The Paris Review

Great Expectations: An Interview with Ayobami Adebayo

Photo: Pixels Digital

Stay with Me, the debut novel by Nigerian Ayobami Adebayo, explores a contemporary marriage in a Yoruba community stubbornly tied to tradition. Despite suspicious in-laws, scheming second wives, and secretive spouses, Yejide and Akin try to break from their obstinate middle-class neighbors’ outdated views on matrimony. Akin, an accountant and the eldest son in an influential family, initially rejects the notion of polygamy; Yejide takes pride in her successful beauty salon and her forward-thinking views on life and motherhood. Yejide’s inability to get pregnant, however, tests the couple’s values, and their future.

In her last review for the New York Times, Michiko Kakutani described Stay with Me as being “at once, a gothic parable about pride and betrayal; a thoroughly contemporary—and deeply moving—portrait of a marriage; and a novel, in the lineage of great works by Chinua Achebe and Chimamanda Ngozi Adichie.” 

In a nearly hour-long telephone conversation from Brooklyn to Nigeria (with a three-second delay and an interviewer just discovering voice recording via cell phone), Adebayo reflected on the characters she had a difficult time getting to know and whom she subsequently couldn’t let go.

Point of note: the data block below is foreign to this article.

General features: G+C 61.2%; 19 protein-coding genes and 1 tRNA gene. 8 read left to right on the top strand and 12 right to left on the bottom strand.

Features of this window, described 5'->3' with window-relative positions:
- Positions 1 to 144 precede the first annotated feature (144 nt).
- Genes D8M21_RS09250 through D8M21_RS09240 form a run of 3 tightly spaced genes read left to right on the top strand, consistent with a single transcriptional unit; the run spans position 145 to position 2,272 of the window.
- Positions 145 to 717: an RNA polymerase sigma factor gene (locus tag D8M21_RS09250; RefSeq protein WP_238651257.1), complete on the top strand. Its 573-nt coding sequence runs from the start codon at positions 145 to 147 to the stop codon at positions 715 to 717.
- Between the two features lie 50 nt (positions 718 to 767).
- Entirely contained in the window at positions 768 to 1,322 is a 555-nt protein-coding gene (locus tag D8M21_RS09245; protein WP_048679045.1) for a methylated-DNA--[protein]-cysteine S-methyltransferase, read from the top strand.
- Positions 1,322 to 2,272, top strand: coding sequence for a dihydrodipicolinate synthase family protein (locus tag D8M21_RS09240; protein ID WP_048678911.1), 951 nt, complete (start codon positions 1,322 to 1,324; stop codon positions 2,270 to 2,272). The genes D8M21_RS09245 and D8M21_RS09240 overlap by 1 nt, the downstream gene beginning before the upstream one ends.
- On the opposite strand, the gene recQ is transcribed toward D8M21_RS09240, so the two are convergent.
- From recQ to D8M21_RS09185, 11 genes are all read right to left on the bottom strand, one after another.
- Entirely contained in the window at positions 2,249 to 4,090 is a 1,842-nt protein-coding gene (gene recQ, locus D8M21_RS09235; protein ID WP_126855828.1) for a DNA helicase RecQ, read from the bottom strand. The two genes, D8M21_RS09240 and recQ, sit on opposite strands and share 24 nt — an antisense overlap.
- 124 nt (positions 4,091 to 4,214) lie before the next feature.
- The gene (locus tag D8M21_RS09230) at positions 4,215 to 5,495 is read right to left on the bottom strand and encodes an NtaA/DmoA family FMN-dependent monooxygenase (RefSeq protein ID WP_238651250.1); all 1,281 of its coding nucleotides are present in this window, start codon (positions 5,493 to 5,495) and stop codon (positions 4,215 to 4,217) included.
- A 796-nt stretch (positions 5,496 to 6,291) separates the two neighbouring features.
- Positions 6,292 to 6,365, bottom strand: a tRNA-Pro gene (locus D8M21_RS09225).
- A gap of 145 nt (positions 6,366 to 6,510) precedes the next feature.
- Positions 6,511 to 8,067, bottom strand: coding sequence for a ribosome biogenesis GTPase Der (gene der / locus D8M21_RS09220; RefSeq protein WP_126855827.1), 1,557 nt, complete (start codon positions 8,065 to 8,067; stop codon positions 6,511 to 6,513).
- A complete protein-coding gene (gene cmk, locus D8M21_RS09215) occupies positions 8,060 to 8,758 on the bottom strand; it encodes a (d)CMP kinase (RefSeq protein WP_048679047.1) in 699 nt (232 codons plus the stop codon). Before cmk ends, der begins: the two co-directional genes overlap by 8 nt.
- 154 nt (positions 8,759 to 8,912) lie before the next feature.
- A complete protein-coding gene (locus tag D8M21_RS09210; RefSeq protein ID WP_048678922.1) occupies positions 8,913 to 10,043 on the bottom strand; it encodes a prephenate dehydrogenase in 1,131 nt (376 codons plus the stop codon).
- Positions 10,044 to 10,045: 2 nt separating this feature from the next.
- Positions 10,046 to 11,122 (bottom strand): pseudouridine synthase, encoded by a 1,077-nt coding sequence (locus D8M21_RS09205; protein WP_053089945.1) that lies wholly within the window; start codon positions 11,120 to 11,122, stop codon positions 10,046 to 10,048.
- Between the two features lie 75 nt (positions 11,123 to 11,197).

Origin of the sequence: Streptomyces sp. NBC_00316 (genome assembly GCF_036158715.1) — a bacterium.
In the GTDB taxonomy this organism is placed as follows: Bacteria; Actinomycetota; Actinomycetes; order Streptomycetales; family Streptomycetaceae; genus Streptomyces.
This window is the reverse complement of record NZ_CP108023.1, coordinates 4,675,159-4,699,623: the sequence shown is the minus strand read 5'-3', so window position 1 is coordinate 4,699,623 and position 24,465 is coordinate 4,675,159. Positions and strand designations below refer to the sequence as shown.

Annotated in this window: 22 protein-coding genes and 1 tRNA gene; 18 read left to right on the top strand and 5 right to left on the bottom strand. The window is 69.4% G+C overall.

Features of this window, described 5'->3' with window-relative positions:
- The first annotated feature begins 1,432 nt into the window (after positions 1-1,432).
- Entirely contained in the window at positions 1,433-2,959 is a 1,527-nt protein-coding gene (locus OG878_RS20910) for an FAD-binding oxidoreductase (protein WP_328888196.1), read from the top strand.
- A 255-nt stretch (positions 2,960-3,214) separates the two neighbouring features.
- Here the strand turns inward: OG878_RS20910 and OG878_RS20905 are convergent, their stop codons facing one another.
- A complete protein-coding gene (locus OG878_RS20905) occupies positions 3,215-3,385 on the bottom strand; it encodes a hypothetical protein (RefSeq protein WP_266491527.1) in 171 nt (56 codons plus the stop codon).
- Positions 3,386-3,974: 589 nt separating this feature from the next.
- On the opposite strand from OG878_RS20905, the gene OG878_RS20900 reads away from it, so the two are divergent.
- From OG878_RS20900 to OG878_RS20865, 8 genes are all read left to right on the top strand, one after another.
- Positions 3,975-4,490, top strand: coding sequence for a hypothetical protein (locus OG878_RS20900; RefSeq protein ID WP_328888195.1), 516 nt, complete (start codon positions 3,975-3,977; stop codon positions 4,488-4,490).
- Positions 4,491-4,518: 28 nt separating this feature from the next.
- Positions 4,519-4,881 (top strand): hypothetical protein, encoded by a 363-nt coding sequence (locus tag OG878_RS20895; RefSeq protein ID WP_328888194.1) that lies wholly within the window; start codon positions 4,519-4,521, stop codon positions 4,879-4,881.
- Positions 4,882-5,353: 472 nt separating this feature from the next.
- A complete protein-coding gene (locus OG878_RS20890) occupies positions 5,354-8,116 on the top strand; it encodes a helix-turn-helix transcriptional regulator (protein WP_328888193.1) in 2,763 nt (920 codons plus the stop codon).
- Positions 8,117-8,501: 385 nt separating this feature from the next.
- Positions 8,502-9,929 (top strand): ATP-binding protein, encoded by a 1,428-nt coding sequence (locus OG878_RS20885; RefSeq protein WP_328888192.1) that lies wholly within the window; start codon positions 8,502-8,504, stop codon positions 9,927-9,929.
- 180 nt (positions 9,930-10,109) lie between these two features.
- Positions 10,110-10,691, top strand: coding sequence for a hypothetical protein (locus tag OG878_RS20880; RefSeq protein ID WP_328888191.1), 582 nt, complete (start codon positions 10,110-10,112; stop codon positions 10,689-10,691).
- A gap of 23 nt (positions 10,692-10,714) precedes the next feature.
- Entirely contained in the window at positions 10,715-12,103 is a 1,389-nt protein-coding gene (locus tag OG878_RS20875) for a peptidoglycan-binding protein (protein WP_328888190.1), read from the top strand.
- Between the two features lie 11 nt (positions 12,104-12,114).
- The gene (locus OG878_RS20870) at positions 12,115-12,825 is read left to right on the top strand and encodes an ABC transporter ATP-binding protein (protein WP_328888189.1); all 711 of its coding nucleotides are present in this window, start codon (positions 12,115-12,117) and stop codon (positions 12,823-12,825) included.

INTERVIEWER

Yejide will join a pantheon of unforgettable literary heroines. How did you find her?

ADEBAYO

Stai leggendo un'anteprima, registrati per continuare a leggere.

Altro da The Paris Review

The Paris Review8 min letti
Comics as System
In his new column “Line Readings,” Ivan Brunetti begins with a close read of a single comics unit—a panel, a page, or a spread—and expands outward to encompass the history of comics, and the world as a whole.  Pictures and words, pictures as words,
The Paris Review5 min lettiSociety
The Exceptional Dovey Johnson Roundtree
Dovey Johnson Roundtree. We have all heard that the arc of the moral universe bends toward justice, but during dark and difficult times, it’s sometimes a challenge to see it curving in the right direction. History tells us the stories of the great me
The Paris Review2 min letti
Redux: Credible Threats That Appear and Disappear Like Clockwork
Every week, the editors of The Paris Review lift the paywall on a selection of interviews, stories, poems, and more from the magazine’s archive. You can have these unlocked pieces delivered straight to your inbox every Sunday by signing up for the Re